Wednesday, July 27, 2011

What Super-Power Would You Choose?

If you could have any super-power, what would it be?

My novel-in-progress, The Power Club, is built on the premise that people who have powers do not get to choose them.  You work with what you’ve got.  You either develop your abilities, or you bury them.

But a member of one of my critique groups recently suggested that I ask readers of my blog what power they would choose.  So, here it is:

If you could have any one super-power, what would it be and why?

For our purposes, a super-power can be defined as any ability that is physically or mentally impossible for a human being to do without the aid of devices, weapons, or machinery of some kind.  Thus, flying in an airplane is not a super-power, but flying on your own (a la Superman) is.

And, just to make it harder, you can pick only one power.  So, no fair saying "Superman's powers."  You can pick only one (flying, x-ray vision, super-strength, invulnerability, etc.).

In fact, the ability to fly like Superman was my first choice.  The idea of soaring over houses and trees, feeling the wind brush my face, and being able to exercise my body with the currents of the air was enormously appealing to me as a kid (and still is).  And Christopher Reeve made it look so easy!

When this question has come up in more recent years, I’ve said I’d choose super-intelligence so I could figure out how to have all the other super-powers.  But even intelligence has its drawbacks.  (In comics, brainy heroes are the ones most likely to go insane!)

Even more recently, I’ve coveted the ability to radiate heat and light, a la Sun Boy of the Legion of Super-Heroes.  This versatile power can be used offensively, but it’s also very practical.  I’d never go cold in the winter.  I could light up any area to change a flat.  And the power of sun just radiates positive energy!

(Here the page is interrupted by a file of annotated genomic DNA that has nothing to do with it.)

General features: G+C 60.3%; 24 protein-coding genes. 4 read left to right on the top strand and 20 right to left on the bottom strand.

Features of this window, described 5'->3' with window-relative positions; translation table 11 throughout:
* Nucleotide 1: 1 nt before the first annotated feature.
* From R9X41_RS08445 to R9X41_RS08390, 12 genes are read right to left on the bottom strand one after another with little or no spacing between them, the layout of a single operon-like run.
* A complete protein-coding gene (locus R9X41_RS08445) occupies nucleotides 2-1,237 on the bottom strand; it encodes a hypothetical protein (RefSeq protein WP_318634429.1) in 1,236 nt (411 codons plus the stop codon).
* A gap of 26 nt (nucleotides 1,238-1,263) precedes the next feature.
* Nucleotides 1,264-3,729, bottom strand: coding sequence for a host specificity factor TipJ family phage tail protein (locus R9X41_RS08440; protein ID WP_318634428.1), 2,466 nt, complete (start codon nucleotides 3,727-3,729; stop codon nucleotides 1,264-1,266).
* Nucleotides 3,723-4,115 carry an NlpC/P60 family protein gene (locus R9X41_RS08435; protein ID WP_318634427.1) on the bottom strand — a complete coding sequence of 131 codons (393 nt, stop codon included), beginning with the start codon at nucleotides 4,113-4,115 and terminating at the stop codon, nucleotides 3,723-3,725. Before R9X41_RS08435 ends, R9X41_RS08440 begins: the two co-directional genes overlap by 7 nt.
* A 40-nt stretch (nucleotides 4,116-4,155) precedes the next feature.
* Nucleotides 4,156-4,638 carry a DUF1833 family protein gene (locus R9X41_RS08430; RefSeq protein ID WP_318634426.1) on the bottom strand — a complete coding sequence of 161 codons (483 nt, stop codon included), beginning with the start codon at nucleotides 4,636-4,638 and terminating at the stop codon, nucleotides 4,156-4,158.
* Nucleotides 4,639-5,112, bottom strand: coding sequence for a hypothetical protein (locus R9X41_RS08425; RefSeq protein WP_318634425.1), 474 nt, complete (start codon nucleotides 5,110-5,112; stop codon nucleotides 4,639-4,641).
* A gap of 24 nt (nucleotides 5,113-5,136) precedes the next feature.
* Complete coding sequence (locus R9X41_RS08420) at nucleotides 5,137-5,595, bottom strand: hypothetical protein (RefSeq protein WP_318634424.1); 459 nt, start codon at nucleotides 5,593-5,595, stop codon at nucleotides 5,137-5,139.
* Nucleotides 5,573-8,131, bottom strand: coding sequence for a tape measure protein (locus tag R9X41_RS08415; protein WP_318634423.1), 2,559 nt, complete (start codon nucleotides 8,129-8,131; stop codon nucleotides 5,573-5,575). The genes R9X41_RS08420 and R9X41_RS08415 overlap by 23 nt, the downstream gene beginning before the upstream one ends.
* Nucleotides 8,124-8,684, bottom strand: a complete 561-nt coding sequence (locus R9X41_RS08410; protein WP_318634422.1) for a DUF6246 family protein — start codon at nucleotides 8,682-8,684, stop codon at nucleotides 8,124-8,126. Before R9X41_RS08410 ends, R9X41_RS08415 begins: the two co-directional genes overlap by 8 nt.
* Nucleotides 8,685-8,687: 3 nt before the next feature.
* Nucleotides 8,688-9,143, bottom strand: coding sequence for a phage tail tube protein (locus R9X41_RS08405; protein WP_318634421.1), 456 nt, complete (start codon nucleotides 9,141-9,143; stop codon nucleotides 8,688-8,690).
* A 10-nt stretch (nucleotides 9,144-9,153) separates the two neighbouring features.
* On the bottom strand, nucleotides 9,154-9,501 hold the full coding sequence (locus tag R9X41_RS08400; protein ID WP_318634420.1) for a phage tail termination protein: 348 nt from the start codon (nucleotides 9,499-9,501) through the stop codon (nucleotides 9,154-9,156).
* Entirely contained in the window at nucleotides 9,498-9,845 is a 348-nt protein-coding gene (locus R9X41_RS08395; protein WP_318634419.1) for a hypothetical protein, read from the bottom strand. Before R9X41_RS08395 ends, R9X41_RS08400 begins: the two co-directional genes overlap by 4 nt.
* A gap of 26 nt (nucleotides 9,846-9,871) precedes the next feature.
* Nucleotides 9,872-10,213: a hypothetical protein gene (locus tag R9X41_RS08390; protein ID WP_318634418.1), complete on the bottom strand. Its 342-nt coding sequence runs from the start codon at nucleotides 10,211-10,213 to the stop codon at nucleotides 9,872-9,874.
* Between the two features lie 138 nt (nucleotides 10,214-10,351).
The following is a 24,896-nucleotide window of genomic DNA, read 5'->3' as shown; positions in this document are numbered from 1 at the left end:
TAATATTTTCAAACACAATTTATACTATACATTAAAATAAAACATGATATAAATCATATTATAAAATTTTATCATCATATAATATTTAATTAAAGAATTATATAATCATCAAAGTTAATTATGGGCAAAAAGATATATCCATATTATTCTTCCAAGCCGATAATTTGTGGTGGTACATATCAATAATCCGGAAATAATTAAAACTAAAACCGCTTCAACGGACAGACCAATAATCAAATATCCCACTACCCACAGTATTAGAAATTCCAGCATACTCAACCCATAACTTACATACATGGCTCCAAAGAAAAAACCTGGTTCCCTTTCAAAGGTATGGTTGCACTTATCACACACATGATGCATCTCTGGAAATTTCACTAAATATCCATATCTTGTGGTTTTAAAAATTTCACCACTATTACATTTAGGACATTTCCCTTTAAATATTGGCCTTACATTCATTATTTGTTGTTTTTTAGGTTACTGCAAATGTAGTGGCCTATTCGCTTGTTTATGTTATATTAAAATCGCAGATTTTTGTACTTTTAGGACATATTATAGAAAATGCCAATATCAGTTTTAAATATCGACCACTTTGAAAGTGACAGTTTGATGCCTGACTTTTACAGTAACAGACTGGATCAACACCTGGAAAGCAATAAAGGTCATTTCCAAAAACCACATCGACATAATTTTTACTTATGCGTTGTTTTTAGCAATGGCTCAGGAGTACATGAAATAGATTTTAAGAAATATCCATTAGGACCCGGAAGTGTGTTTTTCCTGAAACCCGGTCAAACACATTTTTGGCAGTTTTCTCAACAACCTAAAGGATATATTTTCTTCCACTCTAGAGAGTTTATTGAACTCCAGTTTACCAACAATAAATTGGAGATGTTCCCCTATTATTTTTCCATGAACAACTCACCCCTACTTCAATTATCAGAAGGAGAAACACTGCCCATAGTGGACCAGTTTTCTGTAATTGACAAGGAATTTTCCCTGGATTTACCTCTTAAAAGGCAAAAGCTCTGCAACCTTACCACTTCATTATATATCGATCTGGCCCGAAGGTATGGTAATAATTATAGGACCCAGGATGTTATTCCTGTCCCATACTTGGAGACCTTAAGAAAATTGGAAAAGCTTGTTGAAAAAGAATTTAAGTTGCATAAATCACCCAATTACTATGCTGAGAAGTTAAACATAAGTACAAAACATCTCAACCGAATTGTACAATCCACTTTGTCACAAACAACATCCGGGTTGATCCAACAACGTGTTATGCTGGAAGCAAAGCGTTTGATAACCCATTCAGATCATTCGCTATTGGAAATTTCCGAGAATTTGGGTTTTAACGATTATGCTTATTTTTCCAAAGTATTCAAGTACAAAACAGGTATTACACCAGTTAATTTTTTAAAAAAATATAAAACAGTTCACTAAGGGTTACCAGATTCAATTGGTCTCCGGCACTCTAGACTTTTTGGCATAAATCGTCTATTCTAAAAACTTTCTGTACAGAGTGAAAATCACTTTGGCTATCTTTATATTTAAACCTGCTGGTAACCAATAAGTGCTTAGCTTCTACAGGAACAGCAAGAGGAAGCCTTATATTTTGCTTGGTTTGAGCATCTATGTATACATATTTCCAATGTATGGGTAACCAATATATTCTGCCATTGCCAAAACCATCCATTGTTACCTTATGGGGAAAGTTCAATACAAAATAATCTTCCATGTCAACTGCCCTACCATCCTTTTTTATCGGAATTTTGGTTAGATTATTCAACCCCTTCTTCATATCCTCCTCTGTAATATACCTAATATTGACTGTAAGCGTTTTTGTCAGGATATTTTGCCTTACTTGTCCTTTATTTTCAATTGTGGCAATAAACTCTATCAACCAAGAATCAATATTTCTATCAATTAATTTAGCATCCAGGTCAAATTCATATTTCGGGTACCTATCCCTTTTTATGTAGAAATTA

Ironically, this is the exact opposite of the power my main character has.  Damon creates darkness, not light.  But darkness itself is not evil.  It’s what you do with it that counts.

What about you?  Leave a comment describing what super-power you'd give yourself and why.


Dave Whitaker said...

I've always thought being able to travel through time would be a greater power than anything else could be.

Greg Gildersleeve said...

Time travel has always appealed to me, too, Dave, though it would frustrate me if I were traveling to the past and couldn't change things, such as 9/11 or the Holocaust.

Eve Greene said...

Why wouldn't you be able to change things? You could go back and keep trying. Of course, it would depend on the way your power works - what happens if you meet yourself? What happens if history changes on you?
The hard part would be to decide whether it is right to change things, and to be able to predict what changing the past would bring to the present.
It would be interesting to think about or read about; however it would be horrible to have that power. I know I'd go crazy.

When I was a kid, I used to want to be able to read minds. As I grew up, I realized it would probably be a bad idea. There is a lot of things you just don't want to know about a person.
So my superpower of choice is telekinesis. No moral conundrum, and being able to lift heavy stuff without breaking a sweat: that is the best power ever for a scrawny girl like me.

Greg Gildersleeve said...

If you could change the past, would doing so create a different "present"? Would you even be able to return to the present you left? A lot of stories have been written speculating about this idea.

Telekinesis would be a wonderful power to have, Eve.

Sneak Peak at My Answers for the Local Author Fair Panel

On Thursday, November 5, I will be one of four authors participating in the Local Authors Fair Panel through Woodneath Library Center, Kansa...